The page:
I never did see Shankar live again and get the chance to atone for my earlier disregard, but over the years my love for classical Indian music has grown to the point where I even took Trichy Sankaran's World Music class at York University.

When my father made a trip home to New Delhi one year, I begged him to bring back as much Shankar music as he could fit in his luggage. I think the request surprised him but he gladly obliged. Coming from a household where academia was valued above all else and seeing the quiet sting of disappointment in my parent's eyes when I chose a musical vocation, they can't deny that by exposing me to Ravi Shankar at such an early age they were complicit in this Rock 'n' Roll thing I call a "job."

Pandit Ravi Shankar, Aapki Aatma Ko Shanti Mile

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  • Students and teachers light candles to pay tribute to legendary Indian sitar player Ravi Shankar at the Bengali Tola Inter College where Shankar had studied in Varanasi, India, Wednesday, Dec.12, 2012. Shankar, who is credited with connecting the world to Indian music, died Tuesday in San Diego at the age of 92. (AP Photo/Rajesh Kumar Singh)

  • Students and teachers pay tribute to legendary Indian sitar player Ravi Shankar at the Bengali Tola Inter College where Shankar had studied in Varanasi, India, Wednesday, Dec. 12, 2012. Shankar, who is credited with connecting the world to Indian music, died Tuesday in San Diego at the age of 92. (AP Photo/Rajesh Kumar Singh)

  • Students and teachers light candles to pay tribute to legendary Indian sitar player Ravi Shankar at the Bengali Tola Inter College where Shankar had studied in Varanasi, India, Wednesday, Dec. 12, 2012. Shankar, who is credited with connecting the world to Indian music, died Tuesday in San Diego at the age of 92. (AP Photo/Rajesh Kumar Singh)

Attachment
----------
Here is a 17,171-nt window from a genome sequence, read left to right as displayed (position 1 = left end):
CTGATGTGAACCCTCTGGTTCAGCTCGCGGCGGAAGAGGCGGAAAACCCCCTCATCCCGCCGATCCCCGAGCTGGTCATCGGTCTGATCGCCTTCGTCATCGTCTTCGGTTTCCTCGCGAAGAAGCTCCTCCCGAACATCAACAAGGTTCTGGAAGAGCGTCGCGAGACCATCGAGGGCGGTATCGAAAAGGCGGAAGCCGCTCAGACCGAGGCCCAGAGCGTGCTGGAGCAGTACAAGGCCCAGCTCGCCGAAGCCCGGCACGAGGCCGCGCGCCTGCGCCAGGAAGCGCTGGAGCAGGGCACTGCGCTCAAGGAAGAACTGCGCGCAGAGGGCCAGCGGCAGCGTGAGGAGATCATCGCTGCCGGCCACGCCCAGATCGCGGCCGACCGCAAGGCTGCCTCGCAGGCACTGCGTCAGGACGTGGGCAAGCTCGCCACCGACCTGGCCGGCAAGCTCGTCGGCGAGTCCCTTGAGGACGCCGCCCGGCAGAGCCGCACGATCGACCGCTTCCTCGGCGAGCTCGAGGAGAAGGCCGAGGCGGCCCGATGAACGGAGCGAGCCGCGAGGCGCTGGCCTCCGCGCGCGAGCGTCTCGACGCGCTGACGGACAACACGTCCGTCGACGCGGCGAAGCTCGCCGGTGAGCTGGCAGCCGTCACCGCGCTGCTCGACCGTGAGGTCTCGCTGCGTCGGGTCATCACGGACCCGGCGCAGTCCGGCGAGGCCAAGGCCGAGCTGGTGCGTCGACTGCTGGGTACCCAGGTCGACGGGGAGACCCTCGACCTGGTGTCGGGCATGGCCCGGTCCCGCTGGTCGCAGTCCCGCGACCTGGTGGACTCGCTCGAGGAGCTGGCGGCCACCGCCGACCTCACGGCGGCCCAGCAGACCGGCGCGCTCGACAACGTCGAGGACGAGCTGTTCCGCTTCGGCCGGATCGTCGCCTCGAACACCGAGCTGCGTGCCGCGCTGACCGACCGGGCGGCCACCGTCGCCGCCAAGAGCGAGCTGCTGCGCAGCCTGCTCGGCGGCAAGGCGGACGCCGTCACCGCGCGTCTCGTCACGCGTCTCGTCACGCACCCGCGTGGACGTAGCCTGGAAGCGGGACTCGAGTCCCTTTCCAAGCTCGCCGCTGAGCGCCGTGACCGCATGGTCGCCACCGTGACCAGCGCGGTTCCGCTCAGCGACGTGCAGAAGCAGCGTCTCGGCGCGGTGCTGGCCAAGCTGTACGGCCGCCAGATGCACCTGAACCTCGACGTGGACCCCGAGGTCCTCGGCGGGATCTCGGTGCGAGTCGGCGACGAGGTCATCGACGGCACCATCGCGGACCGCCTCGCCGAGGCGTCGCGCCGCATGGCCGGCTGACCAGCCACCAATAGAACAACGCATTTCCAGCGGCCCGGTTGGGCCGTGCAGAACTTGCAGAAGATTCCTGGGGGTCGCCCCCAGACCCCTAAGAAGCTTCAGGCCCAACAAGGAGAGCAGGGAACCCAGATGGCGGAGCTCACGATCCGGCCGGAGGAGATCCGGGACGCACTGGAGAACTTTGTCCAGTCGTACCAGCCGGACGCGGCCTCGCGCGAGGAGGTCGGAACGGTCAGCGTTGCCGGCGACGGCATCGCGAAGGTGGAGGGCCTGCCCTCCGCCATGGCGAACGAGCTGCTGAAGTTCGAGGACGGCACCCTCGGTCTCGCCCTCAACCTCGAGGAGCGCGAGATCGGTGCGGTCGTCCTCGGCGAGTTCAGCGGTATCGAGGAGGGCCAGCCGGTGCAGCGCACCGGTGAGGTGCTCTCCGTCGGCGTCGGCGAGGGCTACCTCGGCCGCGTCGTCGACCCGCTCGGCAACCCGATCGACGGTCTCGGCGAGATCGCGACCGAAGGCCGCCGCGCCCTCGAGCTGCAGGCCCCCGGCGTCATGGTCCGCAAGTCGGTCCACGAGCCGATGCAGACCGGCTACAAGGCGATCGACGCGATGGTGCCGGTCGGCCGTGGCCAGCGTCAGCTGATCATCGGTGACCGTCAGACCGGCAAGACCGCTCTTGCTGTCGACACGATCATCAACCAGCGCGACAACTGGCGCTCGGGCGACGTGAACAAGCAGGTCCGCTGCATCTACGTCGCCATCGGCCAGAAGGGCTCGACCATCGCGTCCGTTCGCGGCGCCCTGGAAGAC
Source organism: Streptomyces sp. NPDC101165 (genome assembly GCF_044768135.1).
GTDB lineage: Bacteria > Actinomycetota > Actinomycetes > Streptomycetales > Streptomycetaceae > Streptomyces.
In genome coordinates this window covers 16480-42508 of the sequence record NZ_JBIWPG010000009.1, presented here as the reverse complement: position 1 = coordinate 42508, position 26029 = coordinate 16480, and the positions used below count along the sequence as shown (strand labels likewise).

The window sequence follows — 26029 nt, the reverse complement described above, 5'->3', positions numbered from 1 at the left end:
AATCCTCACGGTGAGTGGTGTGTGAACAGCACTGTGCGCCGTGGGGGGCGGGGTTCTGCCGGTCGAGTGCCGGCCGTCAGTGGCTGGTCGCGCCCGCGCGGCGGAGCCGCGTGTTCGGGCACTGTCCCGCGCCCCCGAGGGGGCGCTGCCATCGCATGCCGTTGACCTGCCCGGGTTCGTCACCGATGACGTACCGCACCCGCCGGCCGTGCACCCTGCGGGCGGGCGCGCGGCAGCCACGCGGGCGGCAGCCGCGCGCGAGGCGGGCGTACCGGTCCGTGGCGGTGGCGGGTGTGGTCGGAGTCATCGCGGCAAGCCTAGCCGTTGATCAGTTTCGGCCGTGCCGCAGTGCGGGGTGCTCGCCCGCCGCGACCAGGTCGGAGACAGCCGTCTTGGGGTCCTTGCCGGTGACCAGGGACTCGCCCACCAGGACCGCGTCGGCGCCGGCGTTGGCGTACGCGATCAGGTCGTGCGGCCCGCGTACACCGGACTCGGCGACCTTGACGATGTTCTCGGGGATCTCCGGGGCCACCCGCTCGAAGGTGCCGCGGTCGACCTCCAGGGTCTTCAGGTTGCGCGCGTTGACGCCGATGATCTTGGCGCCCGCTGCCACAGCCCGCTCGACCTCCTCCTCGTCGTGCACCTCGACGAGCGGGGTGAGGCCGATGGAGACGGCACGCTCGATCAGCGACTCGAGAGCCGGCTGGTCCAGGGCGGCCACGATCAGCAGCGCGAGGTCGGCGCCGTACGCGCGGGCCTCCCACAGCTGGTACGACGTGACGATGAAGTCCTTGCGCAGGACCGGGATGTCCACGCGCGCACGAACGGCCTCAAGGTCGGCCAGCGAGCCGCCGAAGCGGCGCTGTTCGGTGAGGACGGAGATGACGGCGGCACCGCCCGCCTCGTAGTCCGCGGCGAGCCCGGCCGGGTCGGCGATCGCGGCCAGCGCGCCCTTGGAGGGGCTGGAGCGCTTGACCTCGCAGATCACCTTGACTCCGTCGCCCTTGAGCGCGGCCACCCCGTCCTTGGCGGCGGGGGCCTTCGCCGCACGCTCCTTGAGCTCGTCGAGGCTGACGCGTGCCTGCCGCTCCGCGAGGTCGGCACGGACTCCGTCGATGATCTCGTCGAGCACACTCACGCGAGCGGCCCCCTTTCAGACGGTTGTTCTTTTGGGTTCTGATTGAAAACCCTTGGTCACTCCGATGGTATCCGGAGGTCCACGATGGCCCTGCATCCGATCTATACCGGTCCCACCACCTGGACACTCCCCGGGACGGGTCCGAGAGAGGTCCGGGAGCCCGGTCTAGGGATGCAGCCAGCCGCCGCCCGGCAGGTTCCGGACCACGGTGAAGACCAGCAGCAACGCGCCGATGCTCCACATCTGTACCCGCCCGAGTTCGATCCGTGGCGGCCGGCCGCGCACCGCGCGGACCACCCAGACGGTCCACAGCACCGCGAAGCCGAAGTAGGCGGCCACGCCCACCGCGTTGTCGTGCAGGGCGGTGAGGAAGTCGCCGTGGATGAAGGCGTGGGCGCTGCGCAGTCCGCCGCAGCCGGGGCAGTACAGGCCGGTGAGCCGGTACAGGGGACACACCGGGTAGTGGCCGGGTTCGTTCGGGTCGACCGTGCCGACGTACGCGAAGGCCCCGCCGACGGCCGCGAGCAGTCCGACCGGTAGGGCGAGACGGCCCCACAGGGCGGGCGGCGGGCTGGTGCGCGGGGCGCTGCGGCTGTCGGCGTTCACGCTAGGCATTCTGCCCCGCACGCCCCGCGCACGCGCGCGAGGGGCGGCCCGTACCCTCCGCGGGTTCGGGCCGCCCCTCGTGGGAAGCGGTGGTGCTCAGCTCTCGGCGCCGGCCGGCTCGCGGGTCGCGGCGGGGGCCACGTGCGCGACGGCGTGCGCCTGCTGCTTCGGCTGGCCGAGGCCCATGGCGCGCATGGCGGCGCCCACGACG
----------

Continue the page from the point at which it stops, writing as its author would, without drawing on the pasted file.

• Students and teachers pay tribute to legendary Indian sitar player Ravi Shankar at the Bengali Tola Inter College where Shankar had studied in Varanasi, India, Wednesday, Dec. 12, 2012. Shankar, who is credited with connecting the world to Indian music, died Tuesday in San Diego at the age of 92. (AP Photo/Rajesh Kumar Singh)

  • Students and teachers pay tribute to legendary Indian sitar player Ravi Shankar at the Bengali Tola Inter College, where Shankar had studied in Varanasi, India, Wednesday, Dec. 12, 2012. Shankar, who is credited with connecting the world to Indian music, died Tuesday in San Diego at the age of 92. (AP Photo/Rajesh Kumar Singh)

  • An Indian cameraman films a photograph of the Beatles' George Harrison and legendary Indian sitar player Ravi Shankar on a wall at his music center, in New Delhi, India, Wednesday, Dec. 12, 2012. Shankar, who is credited with connecting the world to Indian music, died Tuesday in San Diego at the age of 92. (AP Photo/ Manish Swarup)

  • Indians talk near the photograph of legendary Indian sitar player Ravi Shankar at his music center, in New Delhi, India, Wednesday, Dec. 12, 2012. Shankar, who is credited with connecting the world to Indian music, died Tuesday in San Diego at the age of 92. (AP Photo/ Manish Swarup)